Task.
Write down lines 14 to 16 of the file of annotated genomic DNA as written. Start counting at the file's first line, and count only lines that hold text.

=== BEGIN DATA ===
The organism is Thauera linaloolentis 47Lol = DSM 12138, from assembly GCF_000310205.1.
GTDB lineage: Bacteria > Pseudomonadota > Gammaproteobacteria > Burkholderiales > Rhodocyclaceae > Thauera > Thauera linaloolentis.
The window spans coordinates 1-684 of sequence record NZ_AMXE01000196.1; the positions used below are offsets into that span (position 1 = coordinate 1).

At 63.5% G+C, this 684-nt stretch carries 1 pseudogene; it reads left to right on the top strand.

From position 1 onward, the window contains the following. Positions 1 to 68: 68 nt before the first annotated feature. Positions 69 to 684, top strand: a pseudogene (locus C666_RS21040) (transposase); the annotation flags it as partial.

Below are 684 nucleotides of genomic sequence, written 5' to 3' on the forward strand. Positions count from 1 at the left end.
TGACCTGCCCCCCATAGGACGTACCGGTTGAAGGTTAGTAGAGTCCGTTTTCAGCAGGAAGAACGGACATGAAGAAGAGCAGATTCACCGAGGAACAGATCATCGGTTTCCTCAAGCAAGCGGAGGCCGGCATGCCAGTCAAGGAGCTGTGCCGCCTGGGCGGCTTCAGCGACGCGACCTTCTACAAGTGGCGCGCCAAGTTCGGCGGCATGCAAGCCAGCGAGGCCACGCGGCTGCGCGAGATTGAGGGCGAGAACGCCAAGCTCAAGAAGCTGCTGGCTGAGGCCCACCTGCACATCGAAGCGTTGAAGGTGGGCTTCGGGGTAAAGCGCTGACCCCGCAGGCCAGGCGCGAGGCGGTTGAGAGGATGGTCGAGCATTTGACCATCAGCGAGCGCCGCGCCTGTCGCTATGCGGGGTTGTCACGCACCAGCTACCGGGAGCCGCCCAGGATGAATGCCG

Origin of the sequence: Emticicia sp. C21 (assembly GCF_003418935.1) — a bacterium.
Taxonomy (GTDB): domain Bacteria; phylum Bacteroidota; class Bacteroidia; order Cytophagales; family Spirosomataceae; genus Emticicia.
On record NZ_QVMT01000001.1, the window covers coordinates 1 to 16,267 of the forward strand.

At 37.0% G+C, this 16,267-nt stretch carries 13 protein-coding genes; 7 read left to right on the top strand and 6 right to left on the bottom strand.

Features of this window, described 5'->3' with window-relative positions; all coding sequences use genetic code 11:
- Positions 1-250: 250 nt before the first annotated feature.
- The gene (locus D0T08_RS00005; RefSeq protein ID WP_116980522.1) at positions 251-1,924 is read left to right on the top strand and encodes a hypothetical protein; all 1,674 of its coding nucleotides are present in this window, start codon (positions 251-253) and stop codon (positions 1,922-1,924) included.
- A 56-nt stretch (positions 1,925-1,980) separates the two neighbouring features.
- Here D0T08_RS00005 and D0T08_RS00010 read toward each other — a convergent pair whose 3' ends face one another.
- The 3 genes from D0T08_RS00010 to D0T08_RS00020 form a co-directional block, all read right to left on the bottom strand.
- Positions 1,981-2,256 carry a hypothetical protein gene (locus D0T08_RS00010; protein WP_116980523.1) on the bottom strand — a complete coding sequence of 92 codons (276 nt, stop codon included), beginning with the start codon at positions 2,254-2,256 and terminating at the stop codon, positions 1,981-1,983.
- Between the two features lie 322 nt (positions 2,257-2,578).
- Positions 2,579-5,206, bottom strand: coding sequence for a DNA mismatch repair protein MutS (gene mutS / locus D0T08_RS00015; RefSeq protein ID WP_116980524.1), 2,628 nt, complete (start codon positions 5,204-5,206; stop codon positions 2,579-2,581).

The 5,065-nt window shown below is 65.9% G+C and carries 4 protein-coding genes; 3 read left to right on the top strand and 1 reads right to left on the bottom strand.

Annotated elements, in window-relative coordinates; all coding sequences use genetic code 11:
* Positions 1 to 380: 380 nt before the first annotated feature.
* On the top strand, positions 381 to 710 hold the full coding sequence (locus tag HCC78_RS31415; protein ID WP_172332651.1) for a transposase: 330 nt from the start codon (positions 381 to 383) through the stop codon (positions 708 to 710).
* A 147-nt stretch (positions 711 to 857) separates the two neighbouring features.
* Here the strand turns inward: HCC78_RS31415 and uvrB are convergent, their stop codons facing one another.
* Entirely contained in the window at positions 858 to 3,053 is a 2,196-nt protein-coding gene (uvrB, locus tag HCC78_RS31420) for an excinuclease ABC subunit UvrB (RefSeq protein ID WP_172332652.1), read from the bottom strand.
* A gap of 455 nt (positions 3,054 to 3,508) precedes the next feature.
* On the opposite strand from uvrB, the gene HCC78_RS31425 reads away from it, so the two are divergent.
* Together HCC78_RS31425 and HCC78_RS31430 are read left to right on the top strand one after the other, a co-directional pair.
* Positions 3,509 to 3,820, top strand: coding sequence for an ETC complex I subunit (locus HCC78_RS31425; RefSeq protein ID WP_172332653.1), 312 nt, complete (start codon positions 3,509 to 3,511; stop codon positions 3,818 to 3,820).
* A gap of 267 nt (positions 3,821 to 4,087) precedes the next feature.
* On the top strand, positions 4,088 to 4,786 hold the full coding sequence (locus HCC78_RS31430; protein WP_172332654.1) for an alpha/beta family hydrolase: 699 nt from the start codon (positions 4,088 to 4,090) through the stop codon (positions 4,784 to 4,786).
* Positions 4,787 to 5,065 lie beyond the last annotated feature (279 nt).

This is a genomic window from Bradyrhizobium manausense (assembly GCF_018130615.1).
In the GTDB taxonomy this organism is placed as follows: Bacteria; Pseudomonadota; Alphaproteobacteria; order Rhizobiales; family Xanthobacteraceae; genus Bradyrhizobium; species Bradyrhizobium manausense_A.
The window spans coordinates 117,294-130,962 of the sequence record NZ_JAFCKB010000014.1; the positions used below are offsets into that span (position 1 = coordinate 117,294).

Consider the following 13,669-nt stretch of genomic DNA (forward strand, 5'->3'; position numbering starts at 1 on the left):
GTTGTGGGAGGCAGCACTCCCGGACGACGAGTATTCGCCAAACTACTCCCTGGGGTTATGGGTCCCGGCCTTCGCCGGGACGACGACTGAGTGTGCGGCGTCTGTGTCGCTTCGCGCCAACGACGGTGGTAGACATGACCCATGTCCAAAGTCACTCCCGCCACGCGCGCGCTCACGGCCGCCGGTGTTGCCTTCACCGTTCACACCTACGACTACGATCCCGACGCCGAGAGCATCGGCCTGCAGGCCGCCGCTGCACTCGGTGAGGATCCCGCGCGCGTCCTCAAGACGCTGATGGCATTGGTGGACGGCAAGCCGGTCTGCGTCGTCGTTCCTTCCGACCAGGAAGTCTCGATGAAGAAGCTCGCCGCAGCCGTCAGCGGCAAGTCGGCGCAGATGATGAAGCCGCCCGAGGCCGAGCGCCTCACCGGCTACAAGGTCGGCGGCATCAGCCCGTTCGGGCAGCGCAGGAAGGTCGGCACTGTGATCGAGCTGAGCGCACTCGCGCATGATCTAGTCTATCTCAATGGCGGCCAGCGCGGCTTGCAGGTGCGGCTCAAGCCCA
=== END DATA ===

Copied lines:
- The gene (locus D0T08_RS00005; RefSeq protein ID WP_116980522.1) at positions 251-1,924 is read left to right on the top strand and encodes a hypothetical protein; all 1,674 of its coding nucleotides are present in this window, start codon (positions 251-253) and stop codon (positions 1,922-1,924) included.
- A 56-nt stretch (positions 1,925-1,980) separates the two neighbouring features.
- Here D0T08_RS00005 and D0T08_RS00010 read toward each other — a convergent pair whose 3' ends face one another.